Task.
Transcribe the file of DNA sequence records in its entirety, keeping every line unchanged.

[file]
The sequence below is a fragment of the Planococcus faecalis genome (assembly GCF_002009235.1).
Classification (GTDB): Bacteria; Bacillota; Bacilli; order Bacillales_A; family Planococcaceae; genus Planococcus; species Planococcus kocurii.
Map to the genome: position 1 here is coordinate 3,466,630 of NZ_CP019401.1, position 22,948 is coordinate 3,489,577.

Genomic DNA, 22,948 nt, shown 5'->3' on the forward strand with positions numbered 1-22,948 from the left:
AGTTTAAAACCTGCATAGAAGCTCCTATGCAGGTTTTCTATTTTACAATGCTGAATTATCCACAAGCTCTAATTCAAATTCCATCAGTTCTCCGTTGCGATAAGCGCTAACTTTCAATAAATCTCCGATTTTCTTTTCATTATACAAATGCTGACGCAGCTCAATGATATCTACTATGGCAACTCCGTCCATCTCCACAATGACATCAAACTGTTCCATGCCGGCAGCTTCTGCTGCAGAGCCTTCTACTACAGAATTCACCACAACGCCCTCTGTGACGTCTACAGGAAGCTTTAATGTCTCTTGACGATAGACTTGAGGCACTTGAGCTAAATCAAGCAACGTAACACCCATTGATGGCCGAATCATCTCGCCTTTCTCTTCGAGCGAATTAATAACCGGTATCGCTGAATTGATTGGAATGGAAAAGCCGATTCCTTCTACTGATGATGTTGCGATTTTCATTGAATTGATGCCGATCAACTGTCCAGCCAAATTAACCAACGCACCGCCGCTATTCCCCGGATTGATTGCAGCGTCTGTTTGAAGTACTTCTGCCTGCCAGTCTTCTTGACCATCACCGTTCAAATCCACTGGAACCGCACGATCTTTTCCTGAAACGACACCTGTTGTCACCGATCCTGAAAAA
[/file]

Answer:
The sequence below is a fragment of the Planococcus faecalis genome (assembly GCF_002009235.1).
Classification (GTDB): Bacteria; Bacillota; Bacilli; order Bacillales_A; family Planococcaceae; genus Planococcus; species Planococcus kocurii.
Map to the genome: position 1 here is coordinate 3,466,630 of NZ_CP019401.1, position 22,948 is coordinate 3,489,577.

Genomic DNA, 22,948 nt, shown 5'->3' on the forward strand with positions numbered 1-22,948 from the left:
AGTTTAAAACCTGCATAGAAGCTCCTATGCAGGTTTTCTATTTTACAATGCTGAATTATCCACAAGCTCTAATTCAAATTCCATCAGTTCTCCGTTGCGATAAGCGCTAACTTTCAATAAATCTCCGATTTTCTTTTCATTATACAAATGCTGACGCAGCTCAATGATATCTACTATGGCAACTCCGTCCATCTCCACAATGACATCAAACTGTTCCATGCCGGCAGCTTCTGCTGCAGAGCCTTCTACTACAGAATTCACCACAACGCCCTCTGTGACGTCTACAGGAAGCTTTAATGTCTCTTGACGATAGACTTGAGGCACTTGAGCTAAATCAAGCAACGTAACACCCATTGATGGCCGAATCATCTCGCCTTTCTCTTCGAGCGAATTAATAACCGGTATCGCTGAATTGATTGGAATGGAAAAGCCGATTCCTTCTACTGATGATGTTGCGATTTTCATTGAATTGATGCCGATCAACTGTCCAGCCAAATTAACCAACGCACCGCCGCTATTCCCCGGATTGATTGCAGCGTCTGTTTGAAGTACTTCTGCCTGCCAGTCTTCTTGACCATCACCGTTCAAATCCACTGGAACCGCACGATCTTTTCCTGAAACGACACCTGTTGTCACCGATCCTGAAAAA